Wednesday, March 26, 2008

The Swamp Fox and the Gentleman Pirate

From the Smithsonian Magazine:

The Swamp Fox

With the American army in retreat, things looked bad in South Carolina. Marion took command of a militia and had his first military success that August, when he led 50 men in a raid against the British. Hiding in dense foliage, the unit attacked an enemy encampment from behind and rescued 150 American prisoners. Though often outnumbered, Marion's militia would continue to use guerrilla tactics to surprise enemy regiments, with great success. Because the British never knew where Marion was or where he might strike, they had to divide their forces, weakening them. By needling the enemy and inspiring patriotism among the locals, Busick says, Marion "helped make South Carolina an inhospitable place for the British. Marion and his followers played the role of David to the British Goliath."

The Gentleman Pirate

Stede Bonnet's career as the "Gentleman Pirate" may represent the worst midlife crisis on record. In 1717, Bonnet, a retired British army major with a large sugar plantation in Barbados, abandoned his wife, children, land and fortune; bought a ship; and turned to piracy on the high seas. Though his crew and fellow pirates judged him to be an inept captain, Bonnet's adventures earned him the nickname "the Gentleman Pirate," and today his legend lingers in the annals of pirate history. But why did a man who seemed to have everything give it all up for a life of crime?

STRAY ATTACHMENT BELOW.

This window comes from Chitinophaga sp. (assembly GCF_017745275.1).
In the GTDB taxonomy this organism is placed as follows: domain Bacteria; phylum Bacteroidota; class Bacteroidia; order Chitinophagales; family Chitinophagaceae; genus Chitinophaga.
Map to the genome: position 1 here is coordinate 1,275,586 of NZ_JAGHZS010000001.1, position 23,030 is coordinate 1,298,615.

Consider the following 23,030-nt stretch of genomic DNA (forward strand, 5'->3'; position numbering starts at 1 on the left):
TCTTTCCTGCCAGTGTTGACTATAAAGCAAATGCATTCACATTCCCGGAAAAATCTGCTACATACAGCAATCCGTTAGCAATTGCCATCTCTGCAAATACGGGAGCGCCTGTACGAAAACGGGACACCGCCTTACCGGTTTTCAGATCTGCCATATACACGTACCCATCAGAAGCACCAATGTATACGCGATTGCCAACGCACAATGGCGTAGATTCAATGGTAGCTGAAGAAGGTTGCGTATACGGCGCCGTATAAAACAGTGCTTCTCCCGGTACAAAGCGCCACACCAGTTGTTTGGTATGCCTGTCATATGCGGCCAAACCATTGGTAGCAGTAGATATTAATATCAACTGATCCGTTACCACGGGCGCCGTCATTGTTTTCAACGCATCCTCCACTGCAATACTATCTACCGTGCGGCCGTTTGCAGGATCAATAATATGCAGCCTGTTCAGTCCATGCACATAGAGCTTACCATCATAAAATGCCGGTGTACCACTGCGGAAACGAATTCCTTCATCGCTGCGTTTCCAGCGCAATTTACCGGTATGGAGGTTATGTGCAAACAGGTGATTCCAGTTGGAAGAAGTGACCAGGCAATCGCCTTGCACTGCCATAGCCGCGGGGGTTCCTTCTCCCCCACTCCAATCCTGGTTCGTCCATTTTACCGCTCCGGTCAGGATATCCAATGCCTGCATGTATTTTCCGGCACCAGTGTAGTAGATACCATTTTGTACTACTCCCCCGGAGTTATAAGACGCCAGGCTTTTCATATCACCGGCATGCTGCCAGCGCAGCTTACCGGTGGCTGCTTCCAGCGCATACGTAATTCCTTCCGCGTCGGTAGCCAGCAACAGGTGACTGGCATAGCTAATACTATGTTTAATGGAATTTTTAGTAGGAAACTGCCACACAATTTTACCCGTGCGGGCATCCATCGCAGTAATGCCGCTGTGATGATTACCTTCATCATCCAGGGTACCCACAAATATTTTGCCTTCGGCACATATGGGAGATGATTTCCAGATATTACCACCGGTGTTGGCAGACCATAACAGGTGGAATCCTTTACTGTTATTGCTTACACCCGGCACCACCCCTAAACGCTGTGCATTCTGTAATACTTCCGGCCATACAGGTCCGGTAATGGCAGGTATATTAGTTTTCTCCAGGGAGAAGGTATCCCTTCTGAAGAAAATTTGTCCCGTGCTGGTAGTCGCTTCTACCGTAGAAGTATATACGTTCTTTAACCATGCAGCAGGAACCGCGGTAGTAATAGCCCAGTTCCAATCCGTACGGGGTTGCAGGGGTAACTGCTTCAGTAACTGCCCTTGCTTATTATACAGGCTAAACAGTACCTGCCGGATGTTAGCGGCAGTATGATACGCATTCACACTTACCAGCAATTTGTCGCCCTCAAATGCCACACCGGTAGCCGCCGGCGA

...
Stede Bonnet had no knowledge of seafaring, having sailed only as a passenger. Moreover, he had no apparent reason to rage against the establishment. Bonnet was born in the 1680s in Barbados and, according to the transcript of his 1718 trial, had "the advantage of liberal education." After retiring from the army with a rank of major, Bonnet bought an estate and settled in as a member of respectable society, where he spent a decade raising a family until he suffered some kind of mental break. A contemporary account of Bonnet's career suggested that "some Discomforts he found in the married state" led to "this Humour of going a-pyrating," but it seems unlikely that a nagging wife alone could be enough to drive a law-abiding gentleman to piracy.

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